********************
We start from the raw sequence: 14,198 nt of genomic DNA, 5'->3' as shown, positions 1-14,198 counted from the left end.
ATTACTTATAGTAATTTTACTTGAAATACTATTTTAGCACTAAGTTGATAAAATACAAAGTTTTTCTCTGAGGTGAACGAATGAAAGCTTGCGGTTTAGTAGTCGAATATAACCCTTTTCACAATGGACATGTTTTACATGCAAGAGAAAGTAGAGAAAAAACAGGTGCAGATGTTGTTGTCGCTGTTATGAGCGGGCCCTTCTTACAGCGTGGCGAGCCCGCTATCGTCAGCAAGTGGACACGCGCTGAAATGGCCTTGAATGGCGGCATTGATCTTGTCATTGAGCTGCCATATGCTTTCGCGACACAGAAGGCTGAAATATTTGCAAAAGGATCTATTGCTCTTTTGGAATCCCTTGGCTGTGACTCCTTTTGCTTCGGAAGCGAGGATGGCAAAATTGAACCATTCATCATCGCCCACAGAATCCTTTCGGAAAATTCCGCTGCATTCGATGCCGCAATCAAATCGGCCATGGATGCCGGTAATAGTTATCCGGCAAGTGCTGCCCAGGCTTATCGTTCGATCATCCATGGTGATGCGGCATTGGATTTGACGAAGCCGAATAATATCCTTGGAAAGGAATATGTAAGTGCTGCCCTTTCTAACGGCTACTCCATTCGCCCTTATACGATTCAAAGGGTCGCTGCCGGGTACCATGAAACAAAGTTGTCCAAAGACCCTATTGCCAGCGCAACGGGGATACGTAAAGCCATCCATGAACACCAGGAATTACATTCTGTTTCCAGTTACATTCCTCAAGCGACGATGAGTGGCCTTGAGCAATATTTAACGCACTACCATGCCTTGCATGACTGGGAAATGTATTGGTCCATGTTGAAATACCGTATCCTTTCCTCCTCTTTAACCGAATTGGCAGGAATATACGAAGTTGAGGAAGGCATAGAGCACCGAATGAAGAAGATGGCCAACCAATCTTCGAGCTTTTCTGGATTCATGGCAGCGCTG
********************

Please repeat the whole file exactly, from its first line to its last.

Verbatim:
We start from the raw sequence: 14,198 nt of genomic DNA, 5'->3' as shown, positions 1-14,198 counted from the left end.
ATTACTTATAGTAATTTTACTTGAAATACTATTTTAGCACTAAGTTGATAAAATACAAAGTTTTTCTCTGAGGTGAACGAATGAAAGCTTGCGGTTTAGTAGTCGAATATAACCCTTTTCACAATGGACATGTTTTACATGCAAGAGAAAGTAGAGAAAAAACAGGTGCAGATGTTGTTGTCGCTGTTATGAGCGGGCCCTTCTTACAGCGTGGCGAGCCCGCTATCGTCAGCAAGTGGACACGCGCTGAAATGGCCTTGAATGGCGGCATTGATCTTGTCATTGAGCTGCCATATGCTTTCGCGACACAGAAGGCTGAAATATTTGCAAAAGGATCTATTGCTCTTTTGGAATCCCTTGGCTGTGACTCCTTTTGCTTCGGAAGCGAGGATGGCAAAATTGAACCATTCATCATCGCCCACAGAATCCTTTCGGAAAATTCCGCTGCATTCGATGCCGCAATCAAATCGGCCATGGATGCCGGTAATAGTTATCCGGCAAGTGCTGCCCAGGCTTATCGTTCGATCATCCATGGTGATGCGGCATTGGATTTGACGAAGCCGAATAATATCCTTGGAAAGGAATATGTAAGTGCTGCCCTTTCTAACGGCTACTCCATTCGCCCTTATACGATTCAAAGGGTCGCTGCCGGGTACCATGAAACAAAGTTGTCCAAAGACCCTATTGCCAGCGCAACGGGGATACGTAAAGCCATCCATGAACACCAGGAATTACATTCTGTTTCCAGTTACATTCCTCAAGCGACGATGAGTGGCCTTGAGCAATATTTAACGCACTACCATGCCTTGCATGACTGGGAAATGTATTGGTCCATGTTGAAATACCGTATCCTTTCCTCCTCTTTAACCGAATTGGCAGGAATATACGAAGTTGAGGAAGGCATAGAGCACCGAATGAAGAAGATGGCCAACCAATCTTCGAGCTTTTCTGGATTCATGGCAGCGCTG